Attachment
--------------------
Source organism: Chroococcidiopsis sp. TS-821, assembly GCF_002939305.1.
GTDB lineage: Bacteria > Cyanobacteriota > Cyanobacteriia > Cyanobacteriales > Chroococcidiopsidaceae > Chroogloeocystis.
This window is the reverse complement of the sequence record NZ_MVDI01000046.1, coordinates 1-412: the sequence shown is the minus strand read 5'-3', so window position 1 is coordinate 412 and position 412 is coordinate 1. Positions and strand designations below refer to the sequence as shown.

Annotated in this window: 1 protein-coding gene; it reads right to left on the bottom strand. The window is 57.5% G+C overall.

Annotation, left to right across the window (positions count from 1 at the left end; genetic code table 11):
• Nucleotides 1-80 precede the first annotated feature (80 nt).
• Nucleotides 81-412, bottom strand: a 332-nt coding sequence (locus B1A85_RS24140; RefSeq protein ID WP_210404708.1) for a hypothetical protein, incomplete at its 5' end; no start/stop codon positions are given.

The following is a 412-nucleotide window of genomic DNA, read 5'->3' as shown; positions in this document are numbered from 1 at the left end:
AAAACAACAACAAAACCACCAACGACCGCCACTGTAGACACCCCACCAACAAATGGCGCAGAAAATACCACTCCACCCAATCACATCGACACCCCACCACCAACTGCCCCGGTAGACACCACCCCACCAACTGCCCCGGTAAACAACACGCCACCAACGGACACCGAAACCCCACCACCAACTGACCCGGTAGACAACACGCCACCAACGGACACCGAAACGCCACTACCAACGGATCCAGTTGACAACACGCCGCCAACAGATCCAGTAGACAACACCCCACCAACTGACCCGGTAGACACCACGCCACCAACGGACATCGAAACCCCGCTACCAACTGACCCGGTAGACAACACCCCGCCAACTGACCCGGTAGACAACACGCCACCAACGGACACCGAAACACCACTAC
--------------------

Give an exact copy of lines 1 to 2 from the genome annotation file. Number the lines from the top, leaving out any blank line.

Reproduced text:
Source organism: Chroococcidiopsis sp. TS-821, assembly GCF_002939305.1.
GTDB lineage: Bacteria > Cyanobacteriota > Cyanobacteriia > Cyanobacteriales > Chroococcidiopsidaceae > Chroogloeocystis.